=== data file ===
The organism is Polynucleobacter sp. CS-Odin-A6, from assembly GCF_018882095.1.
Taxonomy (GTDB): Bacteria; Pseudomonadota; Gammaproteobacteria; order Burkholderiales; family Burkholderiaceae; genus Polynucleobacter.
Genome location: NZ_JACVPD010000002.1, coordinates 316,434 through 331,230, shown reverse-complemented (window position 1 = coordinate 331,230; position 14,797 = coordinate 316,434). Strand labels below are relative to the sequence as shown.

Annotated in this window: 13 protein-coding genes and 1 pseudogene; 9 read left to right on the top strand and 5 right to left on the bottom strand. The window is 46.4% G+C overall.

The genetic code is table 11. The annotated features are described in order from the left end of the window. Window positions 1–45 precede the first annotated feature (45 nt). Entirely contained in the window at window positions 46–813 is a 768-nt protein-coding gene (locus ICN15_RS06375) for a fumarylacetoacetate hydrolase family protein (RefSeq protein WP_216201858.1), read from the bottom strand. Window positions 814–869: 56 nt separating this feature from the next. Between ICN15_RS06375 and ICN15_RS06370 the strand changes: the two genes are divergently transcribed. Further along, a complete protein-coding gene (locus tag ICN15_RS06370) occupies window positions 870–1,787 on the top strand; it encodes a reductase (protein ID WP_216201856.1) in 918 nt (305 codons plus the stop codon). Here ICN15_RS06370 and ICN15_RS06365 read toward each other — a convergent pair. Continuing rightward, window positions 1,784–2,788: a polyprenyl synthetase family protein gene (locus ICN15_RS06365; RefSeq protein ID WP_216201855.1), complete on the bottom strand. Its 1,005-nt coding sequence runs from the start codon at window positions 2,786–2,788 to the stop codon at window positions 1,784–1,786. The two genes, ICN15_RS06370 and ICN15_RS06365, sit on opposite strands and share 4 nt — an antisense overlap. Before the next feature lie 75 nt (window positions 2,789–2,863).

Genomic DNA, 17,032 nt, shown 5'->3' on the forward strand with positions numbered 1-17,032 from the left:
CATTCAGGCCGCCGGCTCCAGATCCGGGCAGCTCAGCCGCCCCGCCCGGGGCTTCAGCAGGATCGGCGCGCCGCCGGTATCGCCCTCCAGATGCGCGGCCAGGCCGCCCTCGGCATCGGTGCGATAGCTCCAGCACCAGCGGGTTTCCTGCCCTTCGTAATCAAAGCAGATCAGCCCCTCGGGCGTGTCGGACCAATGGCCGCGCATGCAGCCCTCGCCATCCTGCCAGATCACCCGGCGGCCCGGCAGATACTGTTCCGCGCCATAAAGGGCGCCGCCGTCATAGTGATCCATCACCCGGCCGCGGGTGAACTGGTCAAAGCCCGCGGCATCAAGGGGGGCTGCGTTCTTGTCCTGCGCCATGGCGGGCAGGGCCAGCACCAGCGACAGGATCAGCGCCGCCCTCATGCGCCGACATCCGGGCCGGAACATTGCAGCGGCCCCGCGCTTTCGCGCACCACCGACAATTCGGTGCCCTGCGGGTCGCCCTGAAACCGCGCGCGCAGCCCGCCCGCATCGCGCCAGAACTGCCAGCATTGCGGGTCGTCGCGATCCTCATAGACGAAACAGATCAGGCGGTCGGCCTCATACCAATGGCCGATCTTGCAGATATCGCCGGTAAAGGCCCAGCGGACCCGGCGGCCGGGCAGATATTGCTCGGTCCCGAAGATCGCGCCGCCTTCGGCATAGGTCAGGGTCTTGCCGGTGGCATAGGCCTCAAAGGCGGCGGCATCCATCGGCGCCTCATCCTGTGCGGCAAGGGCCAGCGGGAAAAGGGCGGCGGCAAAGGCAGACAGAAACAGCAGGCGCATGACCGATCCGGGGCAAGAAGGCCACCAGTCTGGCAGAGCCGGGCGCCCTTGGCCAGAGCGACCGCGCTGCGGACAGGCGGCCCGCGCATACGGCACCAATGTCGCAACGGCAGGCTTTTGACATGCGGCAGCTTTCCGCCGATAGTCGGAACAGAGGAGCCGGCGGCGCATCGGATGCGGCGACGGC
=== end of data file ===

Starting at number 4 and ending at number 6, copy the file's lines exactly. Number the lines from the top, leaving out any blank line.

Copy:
Annotated in this window: 13 protein-coding genes and 1 pseudogene; 9 read left to right on the top strand and 5 right to left on the bottom strand. The window is 46.4% G+C overall.

The genetic code is table 11. The annotated features are described in order from the left end of the window. Window positions 1–45 precede the first annotated feature (45 nt). Entirely contained in the window at window positions 46–813 is a 768-nt protein-coding gene (locus ICN15_RS06375) for a fumarylacetoacetate hydrolase family protein (RefSeq protein WP_216201858.1), read from the bottom strand. Window positions 814–869: 56 nt separating this feature from the next. Between ICN15_RS06375 and ICN15_RS06370 the strand changes: the two genes are divergently transcribed. Further along, a complete protein-coding gene (locus tag ICN15_RS06370) occupies window positions 870–1,787 on the top strand; it encodes a reductase (protein ID WP_216201856.1) in 918 nt (305 codons plus the stop codon). Here ICN15_RS06370 and ICN15_RS06365 read toward each other — a convergent pair. Continuing rightward, window positions 1,784–2,788: a polyprenyl synthetase family protein gene (locus ICN15_RS06365; RefSeq protein ID WP_216201855.1), complete on the bottom strand. Its 1,005-nt coding sequence runs from the start codon at window positions 2,786–2,788 to the stop codon at window positions 1,784–1,786. The two genes, ICN15_RS06370 and ICN15_RS06365, sit on opposite strands and share 4 nt — an antisense overlap. Before the next feature lie 75 nt (window positions 2,789–2,863).

Genomic DNA, 17,032 nt, shown 5'->3' on the forward strand with positions numbered 1-17,032 from the left: